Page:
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more ruminations

November 14, 2005

It hardly seems possible that we are nearly at the end of the semester. I’m astonished that the law school believes I know enough about, for instance, Civil Procedure, to let me not take it anymore. Surely there are a thousand things I don’t know about Civ Pro? And surely what little I do know is not enough?

But no. They think I know enough (or have had adequate time to learn enough) and, in just a little more than a week and a half, I will be done with Civ Pro. And Contracts, and Criminal Law. A few more days after that and I’ll be done with Torts.

Prof. Civ Pro said it best–even though he said it weeks ago. Someone asked a personal jurisdiction question and he turned it right back on them: “Well, how would you analyze that situation?” The student replied that he just wanted to know what the courts would say. Prof. Civ Pro replied, “You can answer that question as well as anyone; you’ve read all the important, seminal cases on personal jurisdiction out there. So what do you think?”

The idea that any of us are qualified to make judgments about this stuff is laughable. That I could be trusted to decide a legal question is ludicrous. And yet.

This week, I’m helping a friend out with a mediation scenario. I’m his client, he’s my advocate, and tomorrow, he’ll represent me in a mock mediation. As we ran through my case and my objectives, and as he analyzed my chances for recovery, I was amazed at how in touch I felt with what was going on. I understood the basis for the process. I was comfortable with the language. I couldn’t do what he’s doing–not now, at least–but I understood it. So maybe I’m not so unqualified to pass from my first semester to my second.

Our professors haven’t, as yet, begun framing their questions or comments to us “as lawyers.” And I’m glad; I don’t really feel like a lawyer right now. But if they started doing so today, it probably wouldn’t faze me. I’m still not convinced I’m thinking like a lawyer, but at least I think I know what that means.

Categories: 1L
  1. November 14, 2005 at 5:38 pm

    The first year basically teaches you where to start looking for material in any given area of the law. SO relax, you’ll be fine 🙂

  2. November 14, 2005 at 8:48 pm

    Kristine, one of my professors recently said something similar to us…kind of threw a question back at us and told us that we knew enough to answer it ourselves. It was kind of amazing, because we DID know enough to answer it.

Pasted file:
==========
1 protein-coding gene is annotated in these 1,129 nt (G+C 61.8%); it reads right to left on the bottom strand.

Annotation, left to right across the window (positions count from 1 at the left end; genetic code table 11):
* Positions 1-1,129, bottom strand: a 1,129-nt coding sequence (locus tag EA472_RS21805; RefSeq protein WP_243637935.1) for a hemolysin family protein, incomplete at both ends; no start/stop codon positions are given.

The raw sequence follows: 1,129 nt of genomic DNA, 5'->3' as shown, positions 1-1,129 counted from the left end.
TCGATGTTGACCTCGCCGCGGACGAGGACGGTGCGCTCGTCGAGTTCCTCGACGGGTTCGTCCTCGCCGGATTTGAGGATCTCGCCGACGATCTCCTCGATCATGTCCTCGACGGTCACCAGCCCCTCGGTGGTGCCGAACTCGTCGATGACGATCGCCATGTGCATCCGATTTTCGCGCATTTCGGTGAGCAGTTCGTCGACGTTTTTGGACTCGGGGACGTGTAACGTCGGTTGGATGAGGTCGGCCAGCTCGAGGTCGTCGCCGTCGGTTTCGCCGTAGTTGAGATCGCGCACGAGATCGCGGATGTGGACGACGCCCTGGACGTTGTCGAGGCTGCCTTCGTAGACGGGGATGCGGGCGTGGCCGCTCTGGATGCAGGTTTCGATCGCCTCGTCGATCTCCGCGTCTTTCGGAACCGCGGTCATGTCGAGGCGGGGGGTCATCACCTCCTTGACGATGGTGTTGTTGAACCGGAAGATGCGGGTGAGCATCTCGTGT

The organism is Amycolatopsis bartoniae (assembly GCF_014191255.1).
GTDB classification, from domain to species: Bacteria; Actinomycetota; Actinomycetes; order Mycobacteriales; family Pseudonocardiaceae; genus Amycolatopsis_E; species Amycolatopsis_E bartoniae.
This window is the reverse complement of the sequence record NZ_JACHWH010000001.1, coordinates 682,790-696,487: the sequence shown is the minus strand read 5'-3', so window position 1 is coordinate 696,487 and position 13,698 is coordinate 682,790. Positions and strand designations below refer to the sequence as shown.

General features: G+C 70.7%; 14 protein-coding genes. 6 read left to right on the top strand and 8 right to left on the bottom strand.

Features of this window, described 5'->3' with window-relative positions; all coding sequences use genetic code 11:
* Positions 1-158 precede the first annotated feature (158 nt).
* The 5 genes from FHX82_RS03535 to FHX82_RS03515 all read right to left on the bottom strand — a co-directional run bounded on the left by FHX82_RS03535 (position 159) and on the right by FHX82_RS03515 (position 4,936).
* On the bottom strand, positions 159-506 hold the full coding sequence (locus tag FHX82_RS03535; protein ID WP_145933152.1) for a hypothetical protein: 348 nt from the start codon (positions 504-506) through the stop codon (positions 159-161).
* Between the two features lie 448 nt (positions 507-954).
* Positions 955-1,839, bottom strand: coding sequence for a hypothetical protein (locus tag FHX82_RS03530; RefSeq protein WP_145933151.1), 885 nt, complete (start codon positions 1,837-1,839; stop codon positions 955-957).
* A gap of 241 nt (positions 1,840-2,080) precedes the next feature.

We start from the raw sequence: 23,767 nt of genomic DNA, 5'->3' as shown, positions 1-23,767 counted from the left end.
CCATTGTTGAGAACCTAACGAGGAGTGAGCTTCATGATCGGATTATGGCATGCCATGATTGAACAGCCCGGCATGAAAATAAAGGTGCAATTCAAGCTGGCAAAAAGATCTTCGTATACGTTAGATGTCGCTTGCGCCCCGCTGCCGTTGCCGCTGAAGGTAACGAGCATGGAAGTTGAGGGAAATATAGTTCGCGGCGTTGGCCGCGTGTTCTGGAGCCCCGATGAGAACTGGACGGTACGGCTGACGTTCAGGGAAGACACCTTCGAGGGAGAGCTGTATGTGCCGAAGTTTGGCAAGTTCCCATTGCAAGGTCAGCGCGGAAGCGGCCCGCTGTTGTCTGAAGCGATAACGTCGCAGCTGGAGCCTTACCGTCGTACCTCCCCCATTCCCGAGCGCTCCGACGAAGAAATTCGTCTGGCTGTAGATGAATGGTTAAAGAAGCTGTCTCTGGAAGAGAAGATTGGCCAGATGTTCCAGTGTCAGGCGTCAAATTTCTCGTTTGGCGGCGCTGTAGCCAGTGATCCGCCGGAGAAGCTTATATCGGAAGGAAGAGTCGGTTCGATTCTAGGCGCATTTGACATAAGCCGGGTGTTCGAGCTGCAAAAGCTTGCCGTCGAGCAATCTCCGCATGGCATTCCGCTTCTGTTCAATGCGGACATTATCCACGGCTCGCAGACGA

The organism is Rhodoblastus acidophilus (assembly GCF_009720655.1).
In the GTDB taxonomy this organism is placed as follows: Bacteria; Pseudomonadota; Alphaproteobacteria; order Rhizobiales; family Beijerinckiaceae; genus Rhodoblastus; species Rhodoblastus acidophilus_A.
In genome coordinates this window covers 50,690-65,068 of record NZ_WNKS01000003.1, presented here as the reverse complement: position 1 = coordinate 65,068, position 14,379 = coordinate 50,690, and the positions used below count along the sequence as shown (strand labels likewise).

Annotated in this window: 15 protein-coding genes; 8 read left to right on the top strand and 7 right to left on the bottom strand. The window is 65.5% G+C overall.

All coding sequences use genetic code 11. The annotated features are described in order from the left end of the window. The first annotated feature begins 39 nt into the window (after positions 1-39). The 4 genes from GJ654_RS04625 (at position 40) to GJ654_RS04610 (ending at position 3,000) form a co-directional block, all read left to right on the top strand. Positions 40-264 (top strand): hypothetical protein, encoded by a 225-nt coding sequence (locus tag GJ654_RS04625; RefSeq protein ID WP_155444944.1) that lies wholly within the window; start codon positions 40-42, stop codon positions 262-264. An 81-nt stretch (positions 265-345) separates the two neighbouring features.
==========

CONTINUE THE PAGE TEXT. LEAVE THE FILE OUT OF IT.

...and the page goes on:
And I agree with you, it is hard to believe that it is really the end of the first semester already. It doesn’t feel like my head is stuffed with new knowledge, and yet when I look at practice exam questions I actually know where I need to go with the answers. It happened so quickly and relatively effortlessly that it’s almost like it happened when I wasn’t looking.

  3. November 16, 2005 at 12:11 pm

    What resipsacrap said. It’s not really about teaching you all of the answers, it’s about teaching you the foundations and giving you enough knowledge to know how to find the information you will need.

    For example, we were discussing the finer points of Rule 26(a)(1) disclosures the other night in Civ Pro, when my professor noted, “Only someone with way too much time on their hands has this memorized. That’s why good attorney’s and even judges have their rule books handy. What’s important is that you know *how to read* the Rules and be able to figure out what it means on your own.”

    Besides, you might be done with the _required_ Civ Pro, but you can sure take [State] Civ Pro, and Crim Pro, and Fed. Courts and… 🙂

  4. November 18, 2005 at 9:59 pm

    As an attorney for less than a month, I’m still coming to grips with this. You mean they BILL clients for the time I spend on their problems? Oh, my. What a thought. And yet – there is this realization that many (but not all) issues don’t have a black and white answer. I will generally NOT find that magic case – I can only use what’s out there and come to the best conclusion my mind will allow. Scary but true.

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